Can small tracts of land be managed to effectively draw wildlife in and provide hunting opportunities, or do big acreages reign supreme? David says you can manage small acreages, as little as 10 acres, very effectively to improve hunting success. Hundreds or thousands of acres aren’t an absolute necessity. One thing you have to think about is the size of the food plots on those tracts. David says he is frequently asked about how many acres of food plots are necessary, and the answer is very simple because the deer will tell you. If a food plot is too small the deer will tell you by eating it to the ground or in some cases, browsing so heavily that it can’t even get fully established. Taking your cues from your property and the wildlife using it, if your food plots are being decimated, then the food plots themselves aren’t big enough, or in a wildlife rich area it may be an indicator that you don’t have enough total acreage to serve the deer that want to use your property. Managers can make calculated guesses to begin with to decide how many acres of food plots to establish, and that all comes down to knowing approximately how many deer you are feeding. David says that a 1-acre food plots will feed between 3 and 5 deer depending on its location, time of year and the forage you have planted. Using that baseline, managers have to make educated guesses on plot sizes, but David says the deer will ultimately tell you if you are right or not. If your food plot looks like a golf course green then you don’t have enough acreage to serve the deer that are browsing/using your property from a nutritional standpoint, David says. However, from an attraction stand point you may be attracting deer to the food plot and your property even if it has been eaten to the ground. Deer may go in and pick and nibble doing more recreational feeding than nutritional or sustenance eating. The two are very different – using food plots to feed the deer for nutrition or simply for attraction. If your goal is to actually feed deer and plant enough food plots to impact their health, condition, antler size and more, David says that you need to have enough acres of standing crops to achieve that. The challenge for small tract managers is that those smaller food plots always feed a lot more deer than actually live on the property. The reason being because those food plots are a draw for wildlife ¼ to ½ mile and even further away. From a management standpoint, hunters/land managers have to decide what it is they want from the property in order to chart the best course of action for it.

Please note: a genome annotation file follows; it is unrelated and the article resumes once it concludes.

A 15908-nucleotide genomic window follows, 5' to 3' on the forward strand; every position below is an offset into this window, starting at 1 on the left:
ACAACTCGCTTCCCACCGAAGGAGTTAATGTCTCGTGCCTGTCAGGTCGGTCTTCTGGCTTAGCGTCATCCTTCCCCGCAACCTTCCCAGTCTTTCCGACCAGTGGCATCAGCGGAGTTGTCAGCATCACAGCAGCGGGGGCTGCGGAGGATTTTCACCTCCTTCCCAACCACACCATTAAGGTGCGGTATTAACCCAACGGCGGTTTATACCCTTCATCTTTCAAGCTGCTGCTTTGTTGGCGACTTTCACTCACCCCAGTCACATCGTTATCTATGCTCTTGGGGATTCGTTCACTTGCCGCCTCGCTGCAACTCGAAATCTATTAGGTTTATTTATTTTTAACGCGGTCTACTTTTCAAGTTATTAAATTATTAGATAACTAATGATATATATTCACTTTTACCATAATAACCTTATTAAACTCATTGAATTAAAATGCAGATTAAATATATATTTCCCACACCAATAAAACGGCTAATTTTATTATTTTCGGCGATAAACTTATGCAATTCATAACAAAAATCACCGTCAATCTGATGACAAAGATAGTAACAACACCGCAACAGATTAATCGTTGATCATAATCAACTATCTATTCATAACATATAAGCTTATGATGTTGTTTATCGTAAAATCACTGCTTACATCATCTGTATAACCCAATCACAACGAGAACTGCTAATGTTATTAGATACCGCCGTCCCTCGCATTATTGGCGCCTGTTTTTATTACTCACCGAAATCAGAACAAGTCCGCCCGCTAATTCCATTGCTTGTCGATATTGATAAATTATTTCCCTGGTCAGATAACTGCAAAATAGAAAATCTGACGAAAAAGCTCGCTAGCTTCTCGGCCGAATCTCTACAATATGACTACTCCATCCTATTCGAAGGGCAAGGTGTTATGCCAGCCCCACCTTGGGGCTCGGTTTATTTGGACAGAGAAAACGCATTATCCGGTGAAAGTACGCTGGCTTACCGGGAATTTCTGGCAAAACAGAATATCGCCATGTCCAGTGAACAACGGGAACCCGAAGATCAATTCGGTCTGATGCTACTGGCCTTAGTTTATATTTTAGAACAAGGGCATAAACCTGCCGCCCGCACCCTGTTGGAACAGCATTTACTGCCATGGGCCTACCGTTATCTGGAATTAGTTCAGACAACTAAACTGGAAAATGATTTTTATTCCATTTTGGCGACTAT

Purchasing land is expensive but making improvements to that land doesn’t come cheap. It’s like buying a fixer-upper, you have to be prepared to make an investment, but you also have to be realistic with the amount of money you pump into a property. If you buy a piece of land and want to put food plots in, but first you have to rip out trees, add roads and more, costs can soar really quickly. David says that hunters often ask how big of a property they “need”, however the real question is what can you “afford”. The amount of money you have to spend will dictate the kind of property you can purchase, as well as the improvements you make. David says that the money you invest in purchasing the land is only the beginning of the expenses you’ll incur, not the end of them. The real question becomes what is the cost of getting from where you are now to where you want to be and you have to be mindful of that. David uses timber as an example explaining how expensive it can be to clear hardwoods out of a property to make room for food plots noting that in most places you should be prepared to spend $5,000/acre to clear it. If you are very selective about the properties you look at, you can avoid those expenses. When buying, David says to look for tracts that have existing openings from old fields, pastures and more that won’t require clearing to get ag ready. Other improvements can also add up quickly. If you purchase a piece of land and you have to go in and establish a road system, possibly get power and water to it if you want to build a cabin, all those things add to the total cost of improving the property. For that reason, David says he likes old farms or abandoned properties that already have wells, septic systems and road networks. Paying for it on the front end in the initial purchase price could be cheaper than establishing those elements yourself, so those are things buyers need to consider.